It’s not like it takes a genius to solve the most immediate problems there. It takes money.

Bringing in more security guards costs money. Adding social workers costs money. And apparently the library doesn’t have much, so it would seem the top priority for the director is getting more money for the library, and she’s working on it.

But if the library really is a microcosm, the problems can’t really be solved within the library, no matter how dedicated the staff or the director are. The immediate problems need money, but the broader problems of a fraying community need something else.

Something else needs to be done, but it will take more than mere money. Where does that leave libraries?

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Comments

  1. Midwest SciTech Librarian says:

    Well, the library director could bring up this topic when (s)he is attending one of the many California Library Association meetings and see if there is a sizable number of library districts who are also facing the same problem. Then the CLA could lobby the state government for more assistance (isn’t that part of a library association’s purpose — to lobby government?).

    Of course, I once worked for a library director whose many “meetings” took place primarily at a suburban shopping mall, so there could be underlying resentment from staff if that was the case.

  2. Library Observer says:

    Isn’t it funny ( but not in a humorous way ) that in the UK libraries can be run totally by volunteers. The one my cousin goes to has One, just one retired Librarian who volunteers to come in three half days a week, and that’s it. And everybody seems to be happy with the results and service.

    Then you get this case where two-thirds of the budget goes towards high priced staff, they have over 200 volunteers, much of their resources are donated according to the article — and they still need money ?!?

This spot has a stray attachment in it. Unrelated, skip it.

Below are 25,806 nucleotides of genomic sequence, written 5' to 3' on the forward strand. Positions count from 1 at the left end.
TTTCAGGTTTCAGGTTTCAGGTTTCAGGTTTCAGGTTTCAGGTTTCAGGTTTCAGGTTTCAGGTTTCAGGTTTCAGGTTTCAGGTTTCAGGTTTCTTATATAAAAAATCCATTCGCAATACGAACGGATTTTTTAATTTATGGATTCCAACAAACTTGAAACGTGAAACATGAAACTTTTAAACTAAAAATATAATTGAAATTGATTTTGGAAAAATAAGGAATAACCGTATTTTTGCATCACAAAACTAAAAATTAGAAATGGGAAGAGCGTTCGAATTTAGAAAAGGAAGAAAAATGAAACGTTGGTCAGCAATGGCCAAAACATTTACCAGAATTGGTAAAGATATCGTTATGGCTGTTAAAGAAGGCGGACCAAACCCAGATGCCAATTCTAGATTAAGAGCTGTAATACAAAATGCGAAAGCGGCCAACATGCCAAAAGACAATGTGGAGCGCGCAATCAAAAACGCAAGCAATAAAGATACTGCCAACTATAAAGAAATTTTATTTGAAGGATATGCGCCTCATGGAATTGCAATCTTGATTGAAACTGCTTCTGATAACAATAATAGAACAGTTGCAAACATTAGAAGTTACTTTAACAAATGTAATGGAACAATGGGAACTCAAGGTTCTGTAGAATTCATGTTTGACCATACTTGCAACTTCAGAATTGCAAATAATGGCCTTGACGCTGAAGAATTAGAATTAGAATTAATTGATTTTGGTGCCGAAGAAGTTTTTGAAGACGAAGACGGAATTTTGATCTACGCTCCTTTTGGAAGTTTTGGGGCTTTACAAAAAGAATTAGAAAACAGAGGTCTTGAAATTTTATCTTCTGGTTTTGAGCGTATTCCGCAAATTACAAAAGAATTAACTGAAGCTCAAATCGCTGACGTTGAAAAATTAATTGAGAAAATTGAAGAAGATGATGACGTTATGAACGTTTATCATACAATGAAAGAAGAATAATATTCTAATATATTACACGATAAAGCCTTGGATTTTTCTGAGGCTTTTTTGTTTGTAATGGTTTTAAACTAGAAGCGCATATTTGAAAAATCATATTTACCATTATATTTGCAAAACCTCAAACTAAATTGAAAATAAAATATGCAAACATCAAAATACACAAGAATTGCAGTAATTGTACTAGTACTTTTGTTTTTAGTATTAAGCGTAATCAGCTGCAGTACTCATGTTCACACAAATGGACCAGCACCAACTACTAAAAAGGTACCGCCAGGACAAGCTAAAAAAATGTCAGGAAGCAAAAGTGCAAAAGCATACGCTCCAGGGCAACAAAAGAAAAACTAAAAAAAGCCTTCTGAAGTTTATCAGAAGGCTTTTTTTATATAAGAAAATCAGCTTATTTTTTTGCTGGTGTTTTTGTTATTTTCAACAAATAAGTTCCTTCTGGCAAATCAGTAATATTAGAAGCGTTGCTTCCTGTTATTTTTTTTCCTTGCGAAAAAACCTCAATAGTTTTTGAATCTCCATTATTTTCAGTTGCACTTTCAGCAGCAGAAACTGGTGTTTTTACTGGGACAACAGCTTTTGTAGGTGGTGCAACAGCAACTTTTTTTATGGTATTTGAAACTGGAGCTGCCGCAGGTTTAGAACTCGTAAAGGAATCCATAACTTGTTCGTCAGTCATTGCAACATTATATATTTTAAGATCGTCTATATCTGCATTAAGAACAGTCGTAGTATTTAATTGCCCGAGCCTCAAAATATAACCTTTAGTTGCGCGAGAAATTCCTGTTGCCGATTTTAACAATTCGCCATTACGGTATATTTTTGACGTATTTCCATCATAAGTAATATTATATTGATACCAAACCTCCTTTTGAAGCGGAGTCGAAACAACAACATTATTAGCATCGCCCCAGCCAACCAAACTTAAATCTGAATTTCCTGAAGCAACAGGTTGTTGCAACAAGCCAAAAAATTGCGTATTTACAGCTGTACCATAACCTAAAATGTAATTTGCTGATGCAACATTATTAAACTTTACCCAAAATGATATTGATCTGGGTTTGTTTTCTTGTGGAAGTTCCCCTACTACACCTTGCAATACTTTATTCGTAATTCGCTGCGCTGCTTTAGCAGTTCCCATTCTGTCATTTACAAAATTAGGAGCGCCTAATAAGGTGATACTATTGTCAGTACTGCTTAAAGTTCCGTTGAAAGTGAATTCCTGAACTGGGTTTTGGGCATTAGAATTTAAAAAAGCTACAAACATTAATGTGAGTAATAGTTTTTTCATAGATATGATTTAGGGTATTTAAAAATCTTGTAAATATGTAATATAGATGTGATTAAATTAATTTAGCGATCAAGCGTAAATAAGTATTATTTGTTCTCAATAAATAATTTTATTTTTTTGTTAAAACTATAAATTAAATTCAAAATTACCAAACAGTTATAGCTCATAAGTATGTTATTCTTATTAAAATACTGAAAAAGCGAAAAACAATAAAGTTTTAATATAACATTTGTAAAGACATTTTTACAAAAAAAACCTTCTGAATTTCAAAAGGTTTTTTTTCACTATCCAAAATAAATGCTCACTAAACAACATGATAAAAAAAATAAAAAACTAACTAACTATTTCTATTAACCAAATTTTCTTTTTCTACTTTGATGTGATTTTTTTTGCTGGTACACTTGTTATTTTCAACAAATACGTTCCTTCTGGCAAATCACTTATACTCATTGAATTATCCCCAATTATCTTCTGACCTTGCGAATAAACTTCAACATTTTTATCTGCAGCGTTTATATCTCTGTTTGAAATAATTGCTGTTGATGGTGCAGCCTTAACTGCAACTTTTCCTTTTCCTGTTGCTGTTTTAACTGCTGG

Talk about a bunch of Librarians latching onto the Government gravy train.

    Just shows what I’ve been saying for the last few years. That putting Librarians in charge of running a Public Library makes about as much sense as a Jock running the NFL, a Doctor running a Hospital, or an author running a publication house — because they’re all out of their depth.

  3. “But if the library really is a microcosm, the problems can’t really be solved within the library, no matter how dedicated the staff or the director are. The immediate problems need money, but the broader problems of a fraying community need something else.”

    Thanks, AL. You hit the nail on the head with those two sentences. They apply equally well to schools, by the way. American society has massive, systemic problems, and local efforts, no matter how sincere, will be limited in their ability to address the dysfunction even on a small scale.

  4. Joneser says:

    It all depends on how much participation the director is doing, and whether it’s to pad their resume or actually do something constructive. Professional activities are one thing, but neglecting the job paying the salary is another. The staff are probably frustrated b/c they can’t do a darn thing w/o the director’s approval, but said director is nowhere to be seen.